Northeast Wisconsin
  • Northeast Wisconsin
  • May 2018
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Calendula — Calendula officinalis

Contemplating a garden this year? Calendula will steal your heart with its gorgeous orange and yellow blossoms and its low maintenance growing status. No herb or vegetable garden, large or small, should be without calendula. Also known as pot marigold or garden marigold, calendula officinalis is native to Eurasia and is a self-seeding annual grown in many regions of the world. It displays the most beautiful, bright, daisy-like flowers and provides many benefits for medicinal use.

Calendula has a lengthy list of actions including: alterative, antibacterial, antifungal, anti-inflammatory, antispasmodic, antiviral, astringent, cholagogue, demulcent, diaphoretic, immune stimulant, and vulnerary, making it useful for numerous common ailments. It is a very gentle herb, with no known toxicity, making it especially appropriate for babies and the elderly. Individuals with known sensitivity to asteraceae family plants should be cautious with its use.

It is one of the best herbs for skin problems and is known to support cell repair and growth. It can be used for any skin inflammation or injury. Calendula is commonly found in many baby products as its antiseptic properties support skin irritations such as diaper rash and thrush. It’s further used externally for boils, bruises, burns, bunions, eczema, chapped skin, hemorrhoids, herpes, insect bites, sprains, sunburn and varicose veins. Calendula is also highly supportive to the body when used internally. According to “The Desktop Guide to Herbal Medicine,” herbalists commonly use calendula for “candida, cervical irritation, chicken pox, conjunctivitis, glandular swellings, hemorrhoids, herpes, infection, lymph inflammation, measles, mumps, smallpox, staph infection, stomach inflammation, thrush, and ulcers.”

The whole flowers or petals are used for herbal tea, tincture, compress, poultice, oil infusion, salve and body cream. The tincture can be diluted in distilled water and used as an eyewash, mouthwash or nasal wash. Used topically, infused calendula oil can be used to massage lymph tissue. Additionally, the brightly colored petals can be added to spruce up salads and omelets and have been substituted for saffron to color butter, rice, desserts and egg dishes. Any mundane meal can be sprinkled with the brightly colored petals to create a gourmet experience.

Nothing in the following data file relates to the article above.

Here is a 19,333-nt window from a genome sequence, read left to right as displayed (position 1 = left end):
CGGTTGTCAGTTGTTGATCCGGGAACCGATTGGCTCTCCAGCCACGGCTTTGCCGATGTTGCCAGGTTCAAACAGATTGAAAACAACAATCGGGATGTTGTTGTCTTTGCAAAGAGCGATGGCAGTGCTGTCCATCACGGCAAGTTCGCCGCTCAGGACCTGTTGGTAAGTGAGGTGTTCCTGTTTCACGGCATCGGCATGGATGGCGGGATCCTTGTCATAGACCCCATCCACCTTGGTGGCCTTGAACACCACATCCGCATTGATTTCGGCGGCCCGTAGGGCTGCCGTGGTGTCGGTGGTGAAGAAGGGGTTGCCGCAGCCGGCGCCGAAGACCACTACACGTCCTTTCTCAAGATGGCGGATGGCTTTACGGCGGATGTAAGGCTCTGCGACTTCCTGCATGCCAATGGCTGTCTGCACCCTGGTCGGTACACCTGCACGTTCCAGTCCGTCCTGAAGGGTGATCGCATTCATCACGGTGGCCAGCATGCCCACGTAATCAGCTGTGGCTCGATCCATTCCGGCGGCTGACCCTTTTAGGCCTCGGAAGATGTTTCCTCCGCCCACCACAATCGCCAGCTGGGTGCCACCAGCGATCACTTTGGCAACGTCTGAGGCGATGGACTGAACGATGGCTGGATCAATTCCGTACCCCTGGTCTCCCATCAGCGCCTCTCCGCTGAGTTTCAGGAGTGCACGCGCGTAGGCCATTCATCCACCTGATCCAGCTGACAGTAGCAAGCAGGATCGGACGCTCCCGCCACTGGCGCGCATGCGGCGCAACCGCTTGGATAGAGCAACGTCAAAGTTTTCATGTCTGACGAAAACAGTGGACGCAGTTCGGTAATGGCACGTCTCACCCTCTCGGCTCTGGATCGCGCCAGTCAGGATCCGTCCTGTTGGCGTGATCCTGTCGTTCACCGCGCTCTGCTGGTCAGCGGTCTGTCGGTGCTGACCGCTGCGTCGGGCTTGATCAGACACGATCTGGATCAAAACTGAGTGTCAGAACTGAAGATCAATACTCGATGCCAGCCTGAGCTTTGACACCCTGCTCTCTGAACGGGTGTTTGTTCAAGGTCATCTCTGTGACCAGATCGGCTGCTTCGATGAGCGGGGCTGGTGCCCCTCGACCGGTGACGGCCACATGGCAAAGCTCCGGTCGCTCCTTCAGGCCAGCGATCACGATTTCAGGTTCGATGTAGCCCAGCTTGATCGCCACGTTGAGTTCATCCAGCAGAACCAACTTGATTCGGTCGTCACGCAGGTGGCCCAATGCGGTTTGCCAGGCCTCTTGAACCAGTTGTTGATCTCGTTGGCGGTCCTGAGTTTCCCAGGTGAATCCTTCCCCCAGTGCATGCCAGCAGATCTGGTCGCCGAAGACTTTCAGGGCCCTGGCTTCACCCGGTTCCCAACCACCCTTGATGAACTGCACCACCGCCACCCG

Classically infused into oil, calendula oil should be in every home herbalist’s apothecary. Calendula retains its moisture very well. Leave fresh blossoms to dry for a week or two before infusing into oil to reduce the chance of rancidity.

Calendula Infused Oil

  • Freshly dried calendula petals
  • Olive oil (or grapeseed, sunflower, etc.)

Loosely fill a half pint size mason jar with freshly dried calendula petals, leaving an inch of space at the top. Add oil to fill the jar, leaving 1 inch of headspace at the top of the jar. Let sit for 2-4 weeks in a dark space, and strain out the flower petals to discard. Use the oil topically as body oil for all ages or on any skin problem ranging from dry skin to cuts, scrapes and rashes.

Calendula is a fabulous herb to grow in the garden. It is a hardy herb, blooming early and all season long, providing beauty and attracting pollinators. It is a readily self-seeding annual that will only have to be planted once. The flowers are sticky with resin when ready to pick. This resin is antifungal and a good sign of a healthy plant. The more flowers you pick, the more they will continue to bloom. As one of the easiest and most beautiful flowers to grow, easy to harvest and exceedingly useful, it is a worthwhile addition to any garden type or size.

As always, please talk to your health care provider before adding herbs into your diet.


References: “The Desktop Guide to Herbal Medicine.” Basic Health Publications. 2007. B. Mars.

“Holistic Herbal: A safe and practical guide to making and using herbal remedies.” Thorsons. 1990. D. Hoffman.

“Medical Herbalism.” Healing Arts Press. 2003. D. Hoffman.

“Medicinal Herbs: A Beginner’s Guide.” Storey Publishing. 2012. R. Gladstar.

Dana Schlies

Dana is a Certified Women’s Herbal Educator and Community Herbalist. She is passionate about educating women about the many botanical and alternative methods to bring the body into balance and create vibrant, healthy living. She utilizes a comprehensive approach including environment, nutrition, exercise, stress reduction and botanicals to bring support to the whole body. She is part of the team at Sweet Willow Naturals, and can be reached at 920-530-1188 or [email protected]

Website: www.sweetwillownaturals.com
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